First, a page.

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John Patrick Grace: For Christmas, let’s pray for the poor, the suffering

December 25, 2018

“Joy to the world, the Lord is come. Let earth receive her king!”

Indeed. If only earth would! So say those of us who are invested in the story of the Christ child.

For too many “the Christmas season” started at Thanksgiving and rolls along through New Year’s, full of commercial holiday bustle, stringing lights, shopping for presents, trimming the tree and listening to “chestnuts roasting on the open fire” on the radio.

Focus on all of that can throw the Advent season into the shadows. Advent is a time of longing for the return of God’s greatest gift to our planet, Jesus Christ. It should, each year, capture our attention and our prayer energy.

“Oh come, O come, Emmanuel. And ransom captive Israel.”

Did you “do Advent” this year?

Yesterday evening, the vigil of Christmas began the actual “Christmas season.” That lasts until the Epiphany, commemorating the arrival of the wise men (or kings) from the East to worship the newborn child. So, quite literally, from now through Jan. 6 is the time to be singing Christmas carols and celebrating the renewal of the Lord’s promises to shepherd us into the kingdom.

This Christmas I suggest we focus our thoughts and prayers, and yes, even some of our cash, on populations in great distress, both at home and abroad.

So as you lift up prayers of thanks for a warm home, good employment, loving family and steadfast friends, please remember the suffering people of Yemen. As we enjoy our ham or turkey, our cranberries and pumpkin pie, Yemen’s people are being torn apart by a vicious civil war.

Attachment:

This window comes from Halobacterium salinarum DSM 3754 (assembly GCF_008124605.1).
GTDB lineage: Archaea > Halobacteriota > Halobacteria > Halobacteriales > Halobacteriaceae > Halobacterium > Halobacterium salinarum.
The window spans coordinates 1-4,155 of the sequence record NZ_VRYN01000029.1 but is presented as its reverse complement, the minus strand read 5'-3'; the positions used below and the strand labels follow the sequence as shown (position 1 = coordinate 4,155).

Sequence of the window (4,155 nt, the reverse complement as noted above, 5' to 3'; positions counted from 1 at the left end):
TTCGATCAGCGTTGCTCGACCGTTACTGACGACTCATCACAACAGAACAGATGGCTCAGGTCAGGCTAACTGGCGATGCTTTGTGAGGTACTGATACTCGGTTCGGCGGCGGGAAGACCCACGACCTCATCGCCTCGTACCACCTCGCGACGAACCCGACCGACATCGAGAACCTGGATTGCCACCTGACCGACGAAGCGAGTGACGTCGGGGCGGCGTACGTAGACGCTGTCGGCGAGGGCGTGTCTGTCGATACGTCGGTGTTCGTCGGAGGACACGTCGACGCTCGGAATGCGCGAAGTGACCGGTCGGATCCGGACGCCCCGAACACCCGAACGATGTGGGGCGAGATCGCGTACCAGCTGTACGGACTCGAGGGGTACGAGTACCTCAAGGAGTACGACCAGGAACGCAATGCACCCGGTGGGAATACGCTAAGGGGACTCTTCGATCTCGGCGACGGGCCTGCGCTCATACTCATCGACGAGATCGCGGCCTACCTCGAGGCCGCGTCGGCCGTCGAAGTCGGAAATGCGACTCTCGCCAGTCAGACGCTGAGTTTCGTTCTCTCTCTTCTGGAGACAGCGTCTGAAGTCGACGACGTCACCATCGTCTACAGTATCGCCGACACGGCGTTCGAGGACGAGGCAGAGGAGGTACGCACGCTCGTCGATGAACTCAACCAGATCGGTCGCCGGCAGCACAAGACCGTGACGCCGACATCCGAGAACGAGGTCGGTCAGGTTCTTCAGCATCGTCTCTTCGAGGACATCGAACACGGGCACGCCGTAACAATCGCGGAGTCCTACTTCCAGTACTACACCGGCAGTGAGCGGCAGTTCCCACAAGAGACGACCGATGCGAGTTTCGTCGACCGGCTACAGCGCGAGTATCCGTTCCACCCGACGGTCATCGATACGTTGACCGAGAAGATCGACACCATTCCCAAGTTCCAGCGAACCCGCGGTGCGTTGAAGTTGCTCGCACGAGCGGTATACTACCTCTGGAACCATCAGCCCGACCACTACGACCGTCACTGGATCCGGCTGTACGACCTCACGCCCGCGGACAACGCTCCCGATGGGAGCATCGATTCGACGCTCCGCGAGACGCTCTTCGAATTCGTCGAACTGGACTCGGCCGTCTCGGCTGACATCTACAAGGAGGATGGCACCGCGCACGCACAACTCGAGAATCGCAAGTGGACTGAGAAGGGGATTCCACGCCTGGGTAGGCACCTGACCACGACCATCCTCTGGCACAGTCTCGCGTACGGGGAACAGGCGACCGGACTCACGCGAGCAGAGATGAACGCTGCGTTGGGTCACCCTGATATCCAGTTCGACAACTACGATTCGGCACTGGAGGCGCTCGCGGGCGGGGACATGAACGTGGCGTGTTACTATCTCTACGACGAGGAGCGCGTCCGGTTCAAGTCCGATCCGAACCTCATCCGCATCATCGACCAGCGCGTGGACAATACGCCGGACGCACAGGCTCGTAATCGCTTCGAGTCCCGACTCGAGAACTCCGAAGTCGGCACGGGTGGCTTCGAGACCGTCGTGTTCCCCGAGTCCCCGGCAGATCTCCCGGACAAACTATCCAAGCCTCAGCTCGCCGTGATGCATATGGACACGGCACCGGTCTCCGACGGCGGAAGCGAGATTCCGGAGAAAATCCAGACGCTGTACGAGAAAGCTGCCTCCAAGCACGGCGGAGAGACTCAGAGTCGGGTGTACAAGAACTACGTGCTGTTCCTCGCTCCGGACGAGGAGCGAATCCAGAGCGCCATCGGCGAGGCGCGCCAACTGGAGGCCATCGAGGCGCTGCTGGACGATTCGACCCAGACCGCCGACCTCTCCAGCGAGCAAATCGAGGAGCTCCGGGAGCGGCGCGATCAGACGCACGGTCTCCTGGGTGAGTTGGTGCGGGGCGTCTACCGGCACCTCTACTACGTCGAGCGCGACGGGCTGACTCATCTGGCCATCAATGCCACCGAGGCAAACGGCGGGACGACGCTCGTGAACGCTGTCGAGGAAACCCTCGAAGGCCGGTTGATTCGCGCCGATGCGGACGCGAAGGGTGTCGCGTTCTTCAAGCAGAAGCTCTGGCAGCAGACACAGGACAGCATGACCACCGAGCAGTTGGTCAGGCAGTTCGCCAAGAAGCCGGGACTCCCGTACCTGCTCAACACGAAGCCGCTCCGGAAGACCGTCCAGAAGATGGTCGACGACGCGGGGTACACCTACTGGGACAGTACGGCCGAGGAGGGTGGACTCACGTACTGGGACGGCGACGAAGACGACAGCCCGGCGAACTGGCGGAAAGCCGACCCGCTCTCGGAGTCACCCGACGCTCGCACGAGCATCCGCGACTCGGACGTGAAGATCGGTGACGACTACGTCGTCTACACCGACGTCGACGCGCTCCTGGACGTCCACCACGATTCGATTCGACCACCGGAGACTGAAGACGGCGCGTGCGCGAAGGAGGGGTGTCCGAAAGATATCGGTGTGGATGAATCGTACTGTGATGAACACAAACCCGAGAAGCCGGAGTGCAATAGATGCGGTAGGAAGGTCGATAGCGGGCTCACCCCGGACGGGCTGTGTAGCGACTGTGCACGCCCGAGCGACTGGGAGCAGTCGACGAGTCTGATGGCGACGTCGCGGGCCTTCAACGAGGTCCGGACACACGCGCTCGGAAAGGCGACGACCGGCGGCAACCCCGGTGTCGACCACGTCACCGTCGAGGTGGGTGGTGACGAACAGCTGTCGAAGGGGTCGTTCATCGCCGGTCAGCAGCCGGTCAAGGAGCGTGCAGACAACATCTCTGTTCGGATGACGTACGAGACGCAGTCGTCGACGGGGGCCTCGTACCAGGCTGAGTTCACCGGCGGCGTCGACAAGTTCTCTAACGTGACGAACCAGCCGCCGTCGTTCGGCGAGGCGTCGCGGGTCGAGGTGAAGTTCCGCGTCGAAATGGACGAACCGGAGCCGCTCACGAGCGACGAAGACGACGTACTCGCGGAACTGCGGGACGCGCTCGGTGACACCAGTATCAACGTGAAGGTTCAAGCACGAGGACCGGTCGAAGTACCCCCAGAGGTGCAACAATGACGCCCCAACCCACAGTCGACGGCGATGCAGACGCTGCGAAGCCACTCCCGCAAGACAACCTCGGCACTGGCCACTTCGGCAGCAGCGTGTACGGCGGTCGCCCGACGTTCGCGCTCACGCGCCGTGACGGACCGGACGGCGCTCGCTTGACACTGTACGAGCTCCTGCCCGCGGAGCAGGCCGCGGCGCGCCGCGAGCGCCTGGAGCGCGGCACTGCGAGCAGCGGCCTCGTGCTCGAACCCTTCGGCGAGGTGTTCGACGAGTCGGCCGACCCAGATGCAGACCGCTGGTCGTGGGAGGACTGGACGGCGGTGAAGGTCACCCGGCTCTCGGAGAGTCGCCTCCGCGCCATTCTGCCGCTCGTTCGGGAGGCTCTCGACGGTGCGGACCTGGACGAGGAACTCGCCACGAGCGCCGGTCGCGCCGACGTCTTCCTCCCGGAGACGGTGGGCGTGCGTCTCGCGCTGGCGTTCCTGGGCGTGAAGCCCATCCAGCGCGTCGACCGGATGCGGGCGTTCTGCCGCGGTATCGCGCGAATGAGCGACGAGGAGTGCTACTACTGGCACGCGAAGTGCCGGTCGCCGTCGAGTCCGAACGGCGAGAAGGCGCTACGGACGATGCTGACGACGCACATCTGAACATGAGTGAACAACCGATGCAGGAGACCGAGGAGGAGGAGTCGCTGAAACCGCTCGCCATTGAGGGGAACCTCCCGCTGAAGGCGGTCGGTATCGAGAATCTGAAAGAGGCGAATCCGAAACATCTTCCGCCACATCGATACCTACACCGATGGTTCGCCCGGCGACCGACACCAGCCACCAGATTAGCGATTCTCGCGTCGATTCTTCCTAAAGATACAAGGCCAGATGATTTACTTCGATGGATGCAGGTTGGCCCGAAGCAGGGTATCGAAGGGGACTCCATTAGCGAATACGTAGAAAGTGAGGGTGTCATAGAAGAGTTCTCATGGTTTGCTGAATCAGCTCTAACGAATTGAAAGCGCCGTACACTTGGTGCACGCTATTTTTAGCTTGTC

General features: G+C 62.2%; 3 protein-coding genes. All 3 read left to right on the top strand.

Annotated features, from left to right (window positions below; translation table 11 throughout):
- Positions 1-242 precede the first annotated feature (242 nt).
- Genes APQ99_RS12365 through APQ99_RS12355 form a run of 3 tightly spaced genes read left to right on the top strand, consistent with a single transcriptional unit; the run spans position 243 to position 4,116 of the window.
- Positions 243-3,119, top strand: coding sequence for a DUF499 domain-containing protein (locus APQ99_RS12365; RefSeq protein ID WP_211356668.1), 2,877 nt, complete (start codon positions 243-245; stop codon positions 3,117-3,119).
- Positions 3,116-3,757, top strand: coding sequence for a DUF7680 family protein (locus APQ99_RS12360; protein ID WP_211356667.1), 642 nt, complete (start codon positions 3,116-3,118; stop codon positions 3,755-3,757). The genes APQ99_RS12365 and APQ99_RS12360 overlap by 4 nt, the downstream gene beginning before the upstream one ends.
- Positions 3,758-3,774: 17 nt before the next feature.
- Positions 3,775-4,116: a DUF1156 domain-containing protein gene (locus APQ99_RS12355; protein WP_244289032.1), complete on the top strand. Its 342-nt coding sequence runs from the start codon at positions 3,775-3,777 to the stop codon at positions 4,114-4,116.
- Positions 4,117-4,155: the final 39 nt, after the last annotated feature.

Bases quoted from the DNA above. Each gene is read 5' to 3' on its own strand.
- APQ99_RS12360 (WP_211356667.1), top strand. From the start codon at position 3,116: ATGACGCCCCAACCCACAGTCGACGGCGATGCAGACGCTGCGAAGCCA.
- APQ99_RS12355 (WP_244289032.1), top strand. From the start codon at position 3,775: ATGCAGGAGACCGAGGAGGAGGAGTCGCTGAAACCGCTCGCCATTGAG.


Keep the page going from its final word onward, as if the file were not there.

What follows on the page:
Saudi Arabia, with, until recently, U.S. support, stands behind the government; Iran, with Russian support, backs the Houthi rebels.

Reports say that 85,000 children in Yemen have may already succumbed to death by starvation in this brutal and too-little-reported war. That’s half again as many deaths as U.S. troops suffered in the entire Vietnam War.

Millions, some projections claim, may die eventually if the war drags on for years instead of being brought to a close through negotiations. That’s as many as allied troops lost in both World War I and World War II.

“Who is this who lives with the lowly, sharing their sorrow, knowing their hunger? This is Christ, revealed to the world, in the eyes of a child, a child of the poor.”

Closer to home let’s remember the people of Puerto Rico and the Gulf Coast Floridians, both devastated by killer hurricanes that left a trail of homes and shops reduced to rubble, and families mourning husbands, wives, siblings, friends and also beloved pets who “didn’t make it through.”

Out West wildfires swept through dozens of California communities, one even named Paradise, wreaking as much havoc as the hurricanes - more death and destruction and survivors plunged into grief and confusion.

A bit farther to the south, along our border with Mexico, thousands of asylum seekers huddle in tent cities as they await processing. They have fled violent conditions in Honduras and El Salvador and walked over one thousand miles to apply for a better life. Many, perhaps most of them, will be rejected and left with nothing other than the prospect of a bitter walk back home and the brutal gang violence they tried to escape.

Prayers for them, too, if you can spare some.

As the angels’ song over Bethlehem town would have it: “Peace on earth, and mercy mild, God and sinner reconciled.”

Merry Christmas to all our Herald-Dispatch readers. And “Let every heart prepare him room.”

John Patrick Grace is a book editor and publisher in Huntington.

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